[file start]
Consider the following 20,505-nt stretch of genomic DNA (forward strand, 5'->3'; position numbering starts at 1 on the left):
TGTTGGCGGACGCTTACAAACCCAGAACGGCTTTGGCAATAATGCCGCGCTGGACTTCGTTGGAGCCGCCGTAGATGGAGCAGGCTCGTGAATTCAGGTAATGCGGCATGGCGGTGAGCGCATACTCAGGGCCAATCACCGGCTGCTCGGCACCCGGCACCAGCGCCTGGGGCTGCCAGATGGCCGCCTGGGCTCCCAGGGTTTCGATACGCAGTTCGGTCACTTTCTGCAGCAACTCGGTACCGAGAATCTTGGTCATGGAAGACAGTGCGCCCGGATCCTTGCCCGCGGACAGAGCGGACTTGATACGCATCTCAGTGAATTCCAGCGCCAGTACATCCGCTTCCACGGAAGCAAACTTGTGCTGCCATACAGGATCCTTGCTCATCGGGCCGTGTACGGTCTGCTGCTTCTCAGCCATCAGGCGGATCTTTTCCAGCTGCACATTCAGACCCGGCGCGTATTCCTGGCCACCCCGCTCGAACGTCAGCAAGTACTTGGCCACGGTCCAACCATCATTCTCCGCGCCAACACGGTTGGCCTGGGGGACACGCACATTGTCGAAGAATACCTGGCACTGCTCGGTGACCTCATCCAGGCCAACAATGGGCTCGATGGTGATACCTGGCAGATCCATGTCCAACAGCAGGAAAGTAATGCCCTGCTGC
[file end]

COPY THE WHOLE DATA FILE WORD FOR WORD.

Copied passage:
Consider the following 20,505-nt stretch of genomic DNA (forward strand, 5'->3'; position numbering starts at 1 on the left):
TGTTGGCGGACGCTTACAAACCCAGAACGGCTTTGGCAATAATGCCGCGCTGGACTTCGTTGGAGCCGCCGTAGATGGAGCAGGCTCGTGAATTCAGGTAATGCGGCATGGCGGTGAGCGCATACTCAGGGCCAATCACCGGCTGCTCGGCACCCGGCACCAGCGCCTGGGGCTGCCAGATGGCCGCCTGGGCTCCCAGGGTTTCGATACGCAGTTCGGTCACTTTCTGCAGCAACTCGGTACCGAGAATCTTGGTCATGGAAGACAGTGCGCCCGGATCCTTGCCCGCGGACAGAGCGGACTTGATACGCATCTCAGTGAATTCCAGCGCCAGTACATCCGCTTCCACGGAAGCAAACTTGTGCTGCCATACAGGATCCTTGCTCATCGGGCCGTGTACGGTCTGCTGCTTCTCAGCCATCAGGCGGATCTTTTCCAGCTGCACATTCAGACCCGGCGCGTATTCCTGGCCACCCCGCTCGAACGTCAGCAAGTACTTGGCCACGGTCCAACCATCATTCTCCGCGCCAACACGGTTGGCCTGGGGGACACGCACATTGTCGAAGAATACCTGGCACTGCTCGGTGACCTCATCCAGGCCAACAATGGGCTCGATGGTGATACCTGGCAGATCCATGTCCAACAGCAGGAAAGTAATGCCCTGCTGC